Teaching Kids Across America How to Suck
October 20th, 2003
I tell ya, there aren’t many things for kids that grab my interest anymore. But when it’s something that completely tears down a child and prepares them for the desolate realities of a disappointing life, I’ve gotta pay attention. Have you ever caught a skateboarder attempting a 180 Ollie McBullshit on the local park bench, only to watch their board go flying twelve feet behind them and their legs scramble to catch their balance? I guarantee you have. These kids are trying to perform an act called “skateboarding,” where they attempt "tricks" that are supposed to end with them staying on their board. These ridiculous ideas are put in their head by the few people who can actually accomplish this...and of course, video games.
as you're watching this kid plant his teeth into the pavement, note
the lack of disappointment on his bloody face. He just failed, but doesn’t
care. Because he expects to. The ratio of completing a trick to failing
must be astounding, and kids have been trained to accept that. This
will make it easier when they fall miserably short of their dreams and
accept a mindless cubicle job to support themselves. Is it the kids'
fault for being brought up to fail? Of course it is! But for the sake
of going along with today's trend of blaming everyone else for our own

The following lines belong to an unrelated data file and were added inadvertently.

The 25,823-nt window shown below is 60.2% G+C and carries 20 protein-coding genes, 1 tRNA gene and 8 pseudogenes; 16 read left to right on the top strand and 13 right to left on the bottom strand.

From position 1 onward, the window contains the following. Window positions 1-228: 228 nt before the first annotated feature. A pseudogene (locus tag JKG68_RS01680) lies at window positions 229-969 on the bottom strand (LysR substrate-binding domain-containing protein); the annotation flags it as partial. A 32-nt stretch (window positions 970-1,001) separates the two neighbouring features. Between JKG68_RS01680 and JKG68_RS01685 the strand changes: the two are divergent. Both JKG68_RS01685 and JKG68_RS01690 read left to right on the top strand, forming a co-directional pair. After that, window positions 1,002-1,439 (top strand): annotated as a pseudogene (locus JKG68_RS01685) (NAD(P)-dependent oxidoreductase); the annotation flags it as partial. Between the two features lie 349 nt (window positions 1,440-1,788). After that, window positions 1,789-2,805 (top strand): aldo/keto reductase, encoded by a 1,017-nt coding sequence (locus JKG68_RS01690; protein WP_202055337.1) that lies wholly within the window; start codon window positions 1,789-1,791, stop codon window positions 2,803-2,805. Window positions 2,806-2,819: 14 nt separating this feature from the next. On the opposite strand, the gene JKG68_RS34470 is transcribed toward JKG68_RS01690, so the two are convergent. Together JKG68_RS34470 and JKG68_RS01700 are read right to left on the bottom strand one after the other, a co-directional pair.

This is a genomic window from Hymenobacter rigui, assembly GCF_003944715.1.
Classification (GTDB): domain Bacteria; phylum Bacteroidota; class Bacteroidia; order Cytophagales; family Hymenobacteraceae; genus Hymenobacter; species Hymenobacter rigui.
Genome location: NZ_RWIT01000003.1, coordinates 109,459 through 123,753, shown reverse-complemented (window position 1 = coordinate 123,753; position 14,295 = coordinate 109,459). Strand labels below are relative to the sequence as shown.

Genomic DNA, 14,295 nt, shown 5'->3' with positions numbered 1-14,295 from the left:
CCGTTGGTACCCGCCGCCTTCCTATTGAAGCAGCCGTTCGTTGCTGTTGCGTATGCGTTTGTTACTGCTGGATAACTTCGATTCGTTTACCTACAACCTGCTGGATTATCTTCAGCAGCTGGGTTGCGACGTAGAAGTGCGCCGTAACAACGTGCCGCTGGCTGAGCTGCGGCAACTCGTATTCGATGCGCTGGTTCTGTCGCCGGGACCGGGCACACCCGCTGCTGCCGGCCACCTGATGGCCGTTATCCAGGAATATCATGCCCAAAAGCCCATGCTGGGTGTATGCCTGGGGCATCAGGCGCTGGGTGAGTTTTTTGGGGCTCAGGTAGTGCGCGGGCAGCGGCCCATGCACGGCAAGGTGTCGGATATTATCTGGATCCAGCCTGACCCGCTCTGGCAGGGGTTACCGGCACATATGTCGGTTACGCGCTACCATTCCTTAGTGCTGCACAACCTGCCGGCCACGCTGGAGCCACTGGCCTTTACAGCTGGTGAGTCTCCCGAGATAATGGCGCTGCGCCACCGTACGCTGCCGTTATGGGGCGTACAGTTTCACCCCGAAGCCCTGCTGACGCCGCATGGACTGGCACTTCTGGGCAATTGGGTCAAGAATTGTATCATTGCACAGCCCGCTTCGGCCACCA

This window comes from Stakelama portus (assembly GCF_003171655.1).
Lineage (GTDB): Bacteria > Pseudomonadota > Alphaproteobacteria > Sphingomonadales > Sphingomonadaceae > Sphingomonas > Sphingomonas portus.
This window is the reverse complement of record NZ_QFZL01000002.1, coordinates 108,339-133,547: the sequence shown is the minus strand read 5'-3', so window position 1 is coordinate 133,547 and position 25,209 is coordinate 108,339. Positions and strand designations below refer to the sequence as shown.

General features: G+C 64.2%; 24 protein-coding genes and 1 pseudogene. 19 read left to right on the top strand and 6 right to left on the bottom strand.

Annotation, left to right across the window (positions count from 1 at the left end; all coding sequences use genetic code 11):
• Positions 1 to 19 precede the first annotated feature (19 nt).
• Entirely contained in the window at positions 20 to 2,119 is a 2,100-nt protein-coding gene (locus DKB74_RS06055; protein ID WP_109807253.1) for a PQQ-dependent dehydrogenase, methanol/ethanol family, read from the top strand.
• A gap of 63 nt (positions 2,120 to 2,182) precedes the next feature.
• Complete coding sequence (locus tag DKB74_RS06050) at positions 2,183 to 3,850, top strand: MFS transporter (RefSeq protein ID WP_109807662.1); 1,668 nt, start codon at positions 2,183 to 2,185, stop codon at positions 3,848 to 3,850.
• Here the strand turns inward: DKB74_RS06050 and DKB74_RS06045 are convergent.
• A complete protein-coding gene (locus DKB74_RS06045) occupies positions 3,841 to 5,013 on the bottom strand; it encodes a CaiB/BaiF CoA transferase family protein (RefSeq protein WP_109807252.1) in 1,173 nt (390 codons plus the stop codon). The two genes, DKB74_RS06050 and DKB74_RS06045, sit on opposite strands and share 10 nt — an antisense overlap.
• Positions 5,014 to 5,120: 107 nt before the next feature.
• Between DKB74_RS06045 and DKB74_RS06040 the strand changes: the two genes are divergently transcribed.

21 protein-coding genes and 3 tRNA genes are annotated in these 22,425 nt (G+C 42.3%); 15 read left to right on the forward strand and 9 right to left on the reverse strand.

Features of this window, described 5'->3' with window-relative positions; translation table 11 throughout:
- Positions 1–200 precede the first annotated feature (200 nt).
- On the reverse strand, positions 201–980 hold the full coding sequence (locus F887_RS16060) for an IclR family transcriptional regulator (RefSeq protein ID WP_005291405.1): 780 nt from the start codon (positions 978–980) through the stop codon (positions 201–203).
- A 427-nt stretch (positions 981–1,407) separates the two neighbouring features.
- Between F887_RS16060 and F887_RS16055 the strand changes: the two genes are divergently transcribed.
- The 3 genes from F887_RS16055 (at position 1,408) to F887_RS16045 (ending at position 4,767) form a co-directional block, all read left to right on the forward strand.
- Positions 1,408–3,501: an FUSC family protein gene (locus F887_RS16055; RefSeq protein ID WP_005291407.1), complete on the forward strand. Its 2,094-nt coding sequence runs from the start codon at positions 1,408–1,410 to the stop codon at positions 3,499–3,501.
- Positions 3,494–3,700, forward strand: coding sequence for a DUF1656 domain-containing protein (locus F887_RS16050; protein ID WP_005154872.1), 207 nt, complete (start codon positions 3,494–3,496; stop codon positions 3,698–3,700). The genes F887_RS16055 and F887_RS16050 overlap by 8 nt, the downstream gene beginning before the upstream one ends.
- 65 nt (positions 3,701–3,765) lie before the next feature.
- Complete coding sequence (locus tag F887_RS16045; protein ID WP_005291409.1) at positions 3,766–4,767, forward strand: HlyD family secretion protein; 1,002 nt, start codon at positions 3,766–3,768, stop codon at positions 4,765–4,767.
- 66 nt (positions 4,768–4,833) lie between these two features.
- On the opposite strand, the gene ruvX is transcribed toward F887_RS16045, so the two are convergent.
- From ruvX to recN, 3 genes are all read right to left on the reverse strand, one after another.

problems, I'll blame Tony Hawk.
is not an accepted sport. Parents would much rather see their children
practicing baseball or basketball, because it gives the parent a chance
to relive their failed childhood, and there's always the potential that
the kid'll get lucky and have a shot at the pros. In fact, most kids
can't join a skateboarding team or take skateboarding classes. It's
a very lonely sport, like golf, and I'm surprised some parents are against
it so much, seeing as they often take pride in tearing down their child's
self esteem. Why not just let Tony Hawk help you out?
Hawk’s Pro Skater (the video game, for complete morons or old
people reading this) has revolutionized the way we look at skateboarding.
It's completely shattered the perception of the hobby. It's completely
exaggerated because if it were a simulation, everyone would get frustrated
repeatedly falling off their board doing a "simple" railslide.
Barely any of the tricks performed in Tony Hawk can be done in real
life. They're outrageous, ridiculous, and so much more fun than real
skateboarding. Unfortunately, kids are dumb and don't realize this,
so they go out, try to become a skater, and immediately are set up for
that disappointment. They quickly find that, 'holy shit, this is tough!
This requires practice! And I have a better shot of growing a third,
stronger leg out of my ass for better balance! Even then, I won't be
able to perform half the kickass moves my video game shows me!'
If you like flipkicking to failure, email Guerrs